Laments continued to be very special works – rarely written and always filled with a very high emotional intensity. Elegies, on the other hand, were more of a late-19th-century phenomenon. Rather than heart-felt cries of despair, they were more like commentaries on a sad situation. The emotion was kept at a distance.
In music, an elegy is rarely a funeral piece but a work of a darker and more somber nature. In the medieval period, an elegy was about death, but by the time of the Romantic period, the elegy had become a personal reflection upon death. The Romantic period had a preoccupation with the idea of death and it’s no surprise that the elegy in music became so common from the late 19th century.
The French composer Jules Massenet wrote an eloquent elegy as part of the incidental music for a French verse drama called Les Érinnyes. In Act 2, Electra pours libations on the tomb of Agamemnon to the music called Invocation. When it was published separately as a work for cello and orchestra, it was called Élégie and is a wonderful introduction to elegiac music.
Massenet: Élégie (Harriet Krijgh, cello; Rhine Philharmonic State Orchestra; Gustavo Gimeno, Conductor)
We hear the crying lines in the cello, but at the same time, we’re being held back from the emotion – we are just observers.
Tchaikovsky’s troubled childhood and problems in St. Petersburg came to a good conclusion when he was sent to Moscow to study under Nichols Rubinstein. At the death of Rubinstein, Tchaikovsky wrote his Piano Trio in A minor and we can hear from the very first movement, the same kind of crying lines that we will come to associate with elegies.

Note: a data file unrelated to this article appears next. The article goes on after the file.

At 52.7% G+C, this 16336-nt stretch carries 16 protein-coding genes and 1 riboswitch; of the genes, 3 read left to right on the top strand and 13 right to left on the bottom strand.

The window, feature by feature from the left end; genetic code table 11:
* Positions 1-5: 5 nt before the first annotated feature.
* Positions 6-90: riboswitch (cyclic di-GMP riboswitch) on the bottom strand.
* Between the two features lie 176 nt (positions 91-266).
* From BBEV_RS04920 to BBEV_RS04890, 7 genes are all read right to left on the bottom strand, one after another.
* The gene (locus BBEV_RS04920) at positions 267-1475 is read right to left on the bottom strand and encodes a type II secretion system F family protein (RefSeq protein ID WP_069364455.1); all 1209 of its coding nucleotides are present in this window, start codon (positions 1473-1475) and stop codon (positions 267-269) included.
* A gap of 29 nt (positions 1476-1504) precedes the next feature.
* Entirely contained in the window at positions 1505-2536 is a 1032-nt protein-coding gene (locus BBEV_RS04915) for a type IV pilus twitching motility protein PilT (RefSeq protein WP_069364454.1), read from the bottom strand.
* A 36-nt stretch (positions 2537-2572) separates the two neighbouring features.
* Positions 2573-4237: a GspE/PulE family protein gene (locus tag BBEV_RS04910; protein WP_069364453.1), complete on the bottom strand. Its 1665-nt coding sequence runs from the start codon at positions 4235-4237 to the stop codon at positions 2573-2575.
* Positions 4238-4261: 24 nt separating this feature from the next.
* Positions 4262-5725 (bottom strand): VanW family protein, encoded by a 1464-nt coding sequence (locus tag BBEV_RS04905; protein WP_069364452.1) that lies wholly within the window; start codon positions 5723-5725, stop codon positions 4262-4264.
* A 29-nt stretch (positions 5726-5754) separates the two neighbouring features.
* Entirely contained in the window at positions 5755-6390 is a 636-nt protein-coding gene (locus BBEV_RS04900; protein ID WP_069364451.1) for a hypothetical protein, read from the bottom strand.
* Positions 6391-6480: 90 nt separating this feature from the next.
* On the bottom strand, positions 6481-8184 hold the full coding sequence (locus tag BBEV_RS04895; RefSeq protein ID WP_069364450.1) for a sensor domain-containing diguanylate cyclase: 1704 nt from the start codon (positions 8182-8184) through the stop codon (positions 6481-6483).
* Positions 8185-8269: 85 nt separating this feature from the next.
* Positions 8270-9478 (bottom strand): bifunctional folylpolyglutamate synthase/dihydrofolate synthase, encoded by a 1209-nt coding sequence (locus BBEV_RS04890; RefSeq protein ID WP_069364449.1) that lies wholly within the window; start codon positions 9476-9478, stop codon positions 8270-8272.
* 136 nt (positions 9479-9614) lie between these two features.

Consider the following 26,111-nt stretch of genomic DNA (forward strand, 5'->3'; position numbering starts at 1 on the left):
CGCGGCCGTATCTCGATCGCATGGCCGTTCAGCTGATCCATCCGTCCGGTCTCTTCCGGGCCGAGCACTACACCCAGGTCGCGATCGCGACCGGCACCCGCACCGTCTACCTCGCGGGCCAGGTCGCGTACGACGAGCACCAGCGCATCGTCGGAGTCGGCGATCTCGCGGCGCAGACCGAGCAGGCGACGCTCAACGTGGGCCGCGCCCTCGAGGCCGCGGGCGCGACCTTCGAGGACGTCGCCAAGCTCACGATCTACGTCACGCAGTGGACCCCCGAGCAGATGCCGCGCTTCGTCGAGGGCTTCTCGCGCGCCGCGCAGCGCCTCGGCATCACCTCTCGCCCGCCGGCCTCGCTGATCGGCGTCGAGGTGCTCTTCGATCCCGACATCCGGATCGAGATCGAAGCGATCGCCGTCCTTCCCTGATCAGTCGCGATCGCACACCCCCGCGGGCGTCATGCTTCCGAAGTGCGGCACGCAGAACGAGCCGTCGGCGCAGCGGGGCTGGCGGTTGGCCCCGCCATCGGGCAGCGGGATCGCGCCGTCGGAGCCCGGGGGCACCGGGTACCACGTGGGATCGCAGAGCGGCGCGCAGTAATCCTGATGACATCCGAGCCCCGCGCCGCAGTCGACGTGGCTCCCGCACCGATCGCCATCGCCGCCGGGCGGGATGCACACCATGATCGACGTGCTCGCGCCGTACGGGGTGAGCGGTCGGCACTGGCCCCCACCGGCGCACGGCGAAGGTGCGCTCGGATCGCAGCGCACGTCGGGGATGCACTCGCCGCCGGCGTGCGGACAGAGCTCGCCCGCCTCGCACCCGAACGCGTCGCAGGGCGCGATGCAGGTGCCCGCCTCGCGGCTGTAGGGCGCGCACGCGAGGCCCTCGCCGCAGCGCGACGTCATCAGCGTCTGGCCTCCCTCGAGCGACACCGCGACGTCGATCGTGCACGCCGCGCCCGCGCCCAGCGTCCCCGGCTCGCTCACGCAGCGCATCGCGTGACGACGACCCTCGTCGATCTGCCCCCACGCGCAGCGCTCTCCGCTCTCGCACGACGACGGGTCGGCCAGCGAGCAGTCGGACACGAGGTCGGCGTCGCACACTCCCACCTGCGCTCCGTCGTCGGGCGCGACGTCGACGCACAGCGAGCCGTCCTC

Tchaikovsky: Piano Trio in A minor, Op. 50: I. Pezzo elegaico (Pierre Amoyal, violin; Frédéric Lodéon, cello; Pascal Rogé, piano)
When he heard of the death of Tchaikovsky in October 1893, the young Russian composer Sergei Rachmaninov immediately started work on his memorial to the great man.
Rachmaninov’s Trio Elegiac No. 2 is based on some of Tchaikovsky’s ideas that he used in his own Trio Op. 50. So in this elegy based on an elegy, Rachmaninov makes his own statement about Tchaikovsky.
The trio begins with the tolling of the death bell in the piano while the strings play melodies based on orthodox religious chant. The movement gradually builds until it almost takes on the character of a piano concerto. Again, we have the crying idea in the cello, but we also have the church bells in the descending motif that we first heard in the lament.
Rachmaninov: Trio elegiac No. 2 in D minor, Op. 9: I. Moderato – Allegro vivace (Trio Portici)
The following movements all contribute to this testimony to Tchaikovsky, but at the same time, to the up-and-coming new composer we are discovering in Rachmaninov.
- Sounds of Sorrow: Elegies and Laments III As the 19th century idea of death as a close and regular companion faded away, the elegy in the 20th century began to change character.
- Sounds of Sorrow: Elegies and Laments I In classical poetry, an Elegy is a mournful, melancholic, or plaintive poem, sometimes written as a lament for the dead and other times covering sad topics such as war.
- Musical Tributes: Paganiniana, Schubertiana, Gershwiniana and Bachiana Brasileira Honoring Paganini, Schubert, Bach and Gershwin
- Claude Debussy and His Circle of Friends II Debussy’s love affairs, and friendship with Chausson, Stravinsky and more
- Claude Debussy and His Circle of Friends The composer’s relationship with journalists, publishers and fellow musicians
- Leonard Bernstein: Seven Anniversaries (1942-3) Honoring his family, close friends and colleagues with compositions